As unstructured data surpasses structured data in many enterprises, interest in NoSQL is increasing as well because of its ability to shed light on the nuggets of valuable information buried in dark data.
This unstructured data is rushing in from an array of new sources, noted Unisphere Research analyst Joe McKendrick in a recent DBTA webcast, titled "When NoSQL is the Right Database for the Job." First, there is the machine-generated data – log data, application to application data, geospatial data, data from smart meters, manufacturing sites, healthcare facilities and distribution companies. In addition to the data generated by this so-called Internet of Things, there is the massive volume of data being generated by people in the form of word documents spreadsheets, social media interaction, plus data included in systems such as monitoring, audit and security data.
Creating an Enterprise Architecture that Can Handle Unstructured and Structured Data
According to McKendrick, creating an architecture that can handle all that data along with traditional data types handled by relational database management systems is on the horizon for many organizations. The key is to enable an environment of co-existence between the relational database systems and unstructured data environments.
It is also important to remember that no approach is the right one and that every organization has different data requirements. For some, that may mean bringing legacy infrastructure into the fold, while for those starting up new operations, integrated green field environments developed from scratch may be possible, McKendrick said.
NoSQL Means Expanded Opportunities for Data Analysis
NoSQL databases are growing increasingly popular, noted McKendrick, because they offer low cost, low complexity solutions to capturing and analyzing unstructured forms of data in a way that was not available until recently. For example, if you look at RFID tags and machine data, that has existed for many years now, but there has never before been a cheap or efficient way to do anything with the data from these source that was being amassed. Now, there are much more inexpensive databases and tools.
NoSQL is Expanding in Market Acceptance
McKendrick cited industry research showing that the worldwide NoSQL market is expected to reach 3.4 billion by 2018.
He added that while the great majority of organizations still rely on relational technology, according to a 2013 Unisphere Research study, large segments are also adopting NoSQL. Big data technologies adopted or soon to be adopted include Hadoop/MapReduce (28%), other open source technologies (20%), NoSQL databases (20%), and R (12%).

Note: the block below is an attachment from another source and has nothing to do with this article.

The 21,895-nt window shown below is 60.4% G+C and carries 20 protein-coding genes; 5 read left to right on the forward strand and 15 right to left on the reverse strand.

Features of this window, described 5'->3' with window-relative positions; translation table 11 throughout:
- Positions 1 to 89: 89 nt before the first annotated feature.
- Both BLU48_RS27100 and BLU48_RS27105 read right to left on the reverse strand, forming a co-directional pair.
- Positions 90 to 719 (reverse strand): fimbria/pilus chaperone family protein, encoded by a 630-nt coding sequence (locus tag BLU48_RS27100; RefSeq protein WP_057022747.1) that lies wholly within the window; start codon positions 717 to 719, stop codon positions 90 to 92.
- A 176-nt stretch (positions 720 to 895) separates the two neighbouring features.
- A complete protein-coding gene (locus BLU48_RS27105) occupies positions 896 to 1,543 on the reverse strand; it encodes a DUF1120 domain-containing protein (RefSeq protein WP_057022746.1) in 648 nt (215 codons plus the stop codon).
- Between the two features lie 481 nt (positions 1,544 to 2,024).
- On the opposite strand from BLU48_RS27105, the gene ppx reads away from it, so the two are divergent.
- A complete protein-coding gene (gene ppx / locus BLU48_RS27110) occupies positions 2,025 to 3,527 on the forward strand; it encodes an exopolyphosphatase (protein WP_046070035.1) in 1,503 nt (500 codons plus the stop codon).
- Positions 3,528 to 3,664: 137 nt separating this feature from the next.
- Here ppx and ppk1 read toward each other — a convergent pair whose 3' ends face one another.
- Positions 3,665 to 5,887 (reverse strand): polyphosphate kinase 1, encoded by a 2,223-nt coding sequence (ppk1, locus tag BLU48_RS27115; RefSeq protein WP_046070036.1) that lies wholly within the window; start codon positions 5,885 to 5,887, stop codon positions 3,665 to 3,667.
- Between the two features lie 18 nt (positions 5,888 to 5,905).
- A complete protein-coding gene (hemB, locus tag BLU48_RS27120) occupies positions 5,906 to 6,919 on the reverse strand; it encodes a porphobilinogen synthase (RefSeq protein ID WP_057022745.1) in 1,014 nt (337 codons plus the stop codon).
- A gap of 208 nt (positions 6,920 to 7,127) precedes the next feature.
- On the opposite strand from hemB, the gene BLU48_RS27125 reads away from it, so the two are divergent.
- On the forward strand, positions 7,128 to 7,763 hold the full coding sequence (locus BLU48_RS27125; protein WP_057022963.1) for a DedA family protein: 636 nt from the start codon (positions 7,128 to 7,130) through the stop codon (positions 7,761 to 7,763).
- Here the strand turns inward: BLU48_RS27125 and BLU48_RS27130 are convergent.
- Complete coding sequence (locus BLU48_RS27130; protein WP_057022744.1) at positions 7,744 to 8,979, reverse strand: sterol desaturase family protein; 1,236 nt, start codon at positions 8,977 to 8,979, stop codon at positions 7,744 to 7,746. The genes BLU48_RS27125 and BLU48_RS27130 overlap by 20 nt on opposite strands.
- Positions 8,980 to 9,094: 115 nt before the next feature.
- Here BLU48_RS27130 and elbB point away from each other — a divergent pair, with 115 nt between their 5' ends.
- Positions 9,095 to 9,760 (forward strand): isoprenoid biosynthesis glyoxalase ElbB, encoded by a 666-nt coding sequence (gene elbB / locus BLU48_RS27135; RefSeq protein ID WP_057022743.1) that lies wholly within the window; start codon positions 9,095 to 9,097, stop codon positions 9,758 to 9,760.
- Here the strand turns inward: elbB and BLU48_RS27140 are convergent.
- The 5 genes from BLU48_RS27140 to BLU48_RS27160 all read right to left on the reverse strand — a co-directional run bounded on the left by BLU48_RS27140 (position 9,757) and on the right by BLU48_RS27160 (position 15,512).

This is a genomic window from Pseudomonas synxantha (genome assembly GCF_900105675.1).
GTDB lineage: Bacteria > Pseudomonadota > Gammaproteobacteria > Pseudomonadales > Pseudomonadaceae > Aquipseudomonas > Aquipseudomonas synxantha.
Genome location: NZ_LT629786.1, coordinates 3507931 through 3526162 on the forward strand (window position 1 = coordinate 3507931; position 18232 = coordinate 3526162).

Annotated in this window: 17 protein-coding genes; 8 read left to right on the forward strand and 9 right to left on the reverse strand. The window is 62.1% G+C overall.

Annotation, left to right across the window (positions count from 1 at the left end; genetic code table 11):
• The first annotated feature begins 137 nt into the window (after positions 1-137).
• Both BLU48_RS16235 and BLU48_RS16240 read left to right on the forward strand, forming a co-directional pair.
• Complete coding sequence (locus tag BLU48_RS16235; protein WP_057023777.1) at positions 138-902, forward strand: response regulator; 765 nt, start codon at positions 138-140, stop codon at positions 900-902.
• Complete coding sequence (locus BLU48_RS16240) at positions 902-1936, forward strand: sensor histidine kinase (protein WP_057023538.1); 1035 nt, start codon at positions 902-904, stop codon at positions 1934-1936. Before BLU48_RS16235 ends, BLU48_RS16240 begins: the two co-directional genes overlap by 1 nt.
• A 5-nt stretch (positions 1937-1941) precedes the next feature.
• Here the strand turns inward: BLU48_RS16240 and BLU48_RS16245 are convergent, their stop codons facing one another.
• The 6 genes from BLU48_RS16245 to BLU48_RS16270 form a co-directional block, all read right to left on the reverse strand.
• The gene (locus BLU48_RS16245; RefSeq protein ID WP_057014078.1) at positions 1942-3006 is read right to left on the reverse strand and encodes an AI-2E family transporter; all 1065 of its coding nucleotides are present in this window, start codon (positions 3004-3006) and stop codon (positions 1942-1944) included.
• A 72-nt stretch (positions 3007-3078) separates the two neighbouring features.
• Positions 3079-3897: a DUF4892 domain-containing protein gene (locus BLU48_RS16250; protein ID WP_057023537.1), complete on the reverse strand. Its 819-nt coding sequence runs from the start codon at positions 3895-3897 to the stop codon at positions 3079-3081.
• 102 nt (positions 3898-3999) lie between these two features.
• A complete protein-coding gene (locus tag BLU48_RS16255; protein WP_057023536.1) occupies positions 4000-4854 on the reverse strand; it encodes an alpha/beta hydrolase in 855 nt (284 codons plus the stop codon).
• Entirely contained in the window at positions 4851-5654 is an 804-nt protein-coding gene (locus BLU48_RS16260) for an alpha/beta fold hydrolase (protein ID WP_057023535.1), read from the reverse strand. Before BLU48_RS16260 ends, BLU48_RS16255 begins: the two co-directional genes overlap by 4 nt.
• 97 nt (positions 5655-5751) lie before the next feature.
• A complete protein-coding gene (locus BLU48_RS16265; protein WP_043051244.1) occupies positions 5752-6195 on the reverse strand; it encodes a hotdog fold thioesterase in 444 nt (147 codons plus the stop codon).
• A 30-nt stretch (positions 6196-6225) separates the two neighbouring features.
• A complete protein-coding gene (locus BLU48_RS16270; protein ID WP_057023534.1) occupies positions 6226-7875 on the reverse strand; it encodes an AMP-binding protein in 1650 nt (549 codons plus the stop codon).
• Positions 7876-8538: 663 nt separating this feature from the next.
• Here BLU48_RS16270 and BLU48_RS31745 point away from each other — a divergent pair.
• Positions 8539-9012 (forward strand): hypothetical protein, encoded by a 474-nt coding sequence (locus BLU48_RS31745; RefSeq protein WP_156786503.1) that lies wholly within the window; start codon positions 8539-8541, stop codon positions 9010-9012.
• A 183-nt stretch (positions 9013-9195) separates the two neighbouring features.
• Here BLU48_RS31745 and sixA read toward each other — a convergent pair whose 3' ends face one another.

NoSQL Offers Strong Advantage for Key Use Cases
NoSQL offers particular advantages for specific use cases, pointed out David Segleau, director of product marketing at Oracle. Webscale transaction and personalization is the ‘poster child’ for NoSQL, he said, while real-time event processing and sensor data management are other key use cases.
When considering a NoSQL technology, it is important to make the right choice early on since no one has the luxury of time for experimentation. Having the ability to integrate with the rest of the IT environment is critical concern for organizations, he added, pointing out that if this is not addressed early on, it is a price that will be paid over and over again. Reliability and supportability are also imporant considerations. And, it is also important to work with a product that behaves predictably and is supported by a company that stands behind it.
Segleau highlighted some of the advantages of the Oracle NoSQL Database, including the fact that it integrates with the Oracle stack, is supported by Oracle, both in the enterprise edition and the community version, and is complementary to the Oracle RDBMS.
Where Relational May Fit Better
While offering significant advantages for a variety of enterprise needs, clearly, NoSQL is not designed to replace relational, Segleau emphasized.
Relational technologies may be the best fit, said McKendrick, if SQL statements or more complex queries are needed; if the business case for unstructured data is still being defined; and if rock solid transaction consistency (ACID) is required. Additional considerations include the maturity and security of the system, support of the vendor, and support for analytics/BI and reporting tools.
To replay the webcast, titled "When NoSQL is the Right Database for the Job," as well as audience questions and answers, go here.
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